Lykken, D. T. (1982). Research with twins: The concept of emergenesis. Psychophysiology, 19, 361–373.
Marcus, G. (2012). Guitar zero: The new musician and the science of learning. New York, NY: Penguin.
Moore, D. (2003). The dependent gene: The fallacy of “nature vs. nurture.” New York, NY: Holt. Pinker, S. (2003). The blank slate: The modern denial of human nature. New York, NY: Viking.
Protzko, J., & Kaufman, S. B. (2010). Review of “The genius in all of us: Why everything you’ve been told about genetics, talent, and IQ is wrong” by David Shenk. Psychology of Aesthetics, Creativity, and the Arts, 4, 255–258.
Reynolds, J. (1966). Discourses on art. New York, NY: Collier. (Original work published 1769–90).
Ridley, M. (2003). Nature via nurture: Genes, experience, and what makes us human. New York, NY: Harper Collins.
Ruthsatz, J., & Urbach, J. B. (2012). Child prodigy: A novel cognitive profile places elevated general intelligence, exceptional working memory and attention to detail at the root of prodigiousness. Intelligence, 40, 419–426.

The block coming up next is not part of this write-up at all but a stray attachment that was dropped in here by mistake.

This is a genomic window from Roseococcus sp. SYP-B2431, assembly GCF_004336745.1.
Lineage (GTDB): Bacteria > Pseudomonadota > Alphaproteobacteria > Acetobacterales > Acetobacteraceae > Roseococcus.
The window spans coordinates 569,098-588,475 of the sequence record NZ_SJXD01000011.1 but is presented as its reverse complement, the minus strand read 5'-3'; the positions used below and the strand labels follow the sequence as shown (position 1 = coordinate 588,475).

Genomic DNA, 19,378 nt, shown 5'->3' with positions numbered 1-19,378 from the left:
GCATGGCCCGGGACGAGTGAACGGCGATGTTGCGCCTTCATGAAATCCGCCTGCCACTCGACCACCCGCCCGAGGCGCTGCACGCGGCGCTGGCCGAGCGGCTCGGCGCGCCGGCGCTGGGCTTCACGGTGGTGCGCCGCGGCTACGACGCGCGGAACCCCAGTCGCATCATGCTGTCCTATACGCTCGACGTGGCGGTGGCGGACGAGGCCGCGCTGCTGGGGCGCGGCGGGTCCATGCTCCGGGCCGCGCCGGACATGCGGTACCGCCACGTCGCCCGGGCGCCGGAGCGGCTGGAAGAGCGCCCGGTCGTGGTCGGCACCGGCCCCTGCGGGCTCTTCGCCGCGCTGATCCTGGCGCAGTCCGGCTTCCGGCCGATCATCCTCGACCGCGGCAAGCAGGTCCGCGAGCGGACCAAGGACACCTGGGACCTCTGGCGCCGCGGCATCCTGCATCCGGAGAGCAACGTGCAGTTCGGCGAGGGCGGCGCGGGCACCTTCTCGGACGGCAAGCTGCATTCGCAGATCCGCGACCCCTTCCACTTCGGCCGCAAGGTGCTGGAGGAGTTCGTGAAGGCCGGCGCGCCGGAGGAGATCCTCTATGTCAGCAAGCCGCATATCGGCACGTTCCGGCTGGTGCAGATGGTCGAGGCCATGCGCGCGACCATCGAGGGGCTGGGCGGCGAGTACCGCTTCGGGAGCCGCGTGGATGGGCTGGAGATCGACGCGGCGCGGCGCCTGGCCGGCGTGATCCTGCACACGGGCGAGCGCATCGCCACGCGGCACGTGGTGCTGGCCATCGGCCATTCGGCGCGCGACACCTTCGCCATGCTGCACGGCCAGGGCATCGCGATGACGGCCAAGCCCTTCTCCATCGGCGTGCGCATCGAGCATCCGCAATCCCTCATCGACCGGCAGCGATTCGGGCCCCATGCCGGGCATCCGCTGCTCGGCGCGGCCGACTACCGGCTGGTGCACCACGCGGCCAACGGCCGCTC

Ryan, R. M., & Deci, E. L. (2000). Self-determination theory and the facilitation of intrinsic motivation, social development, and well-being. American Psychologist, 55, 68–78.
Shenk, D. (2011). The genius in all of us: New insights into genetics, talent and IQ. New York, NY: Anchor Books.
Simon, H. A., & Chase, W. G. (1973). Skill in chess. American Scientist, 61, 394–403. Simonton,D.K (1976).Philosophicaleminence,beliefs,andzeitgeist:Anindividual-generational
analysis. Journal of Personality and Social Psychology, 34(4), 630–640.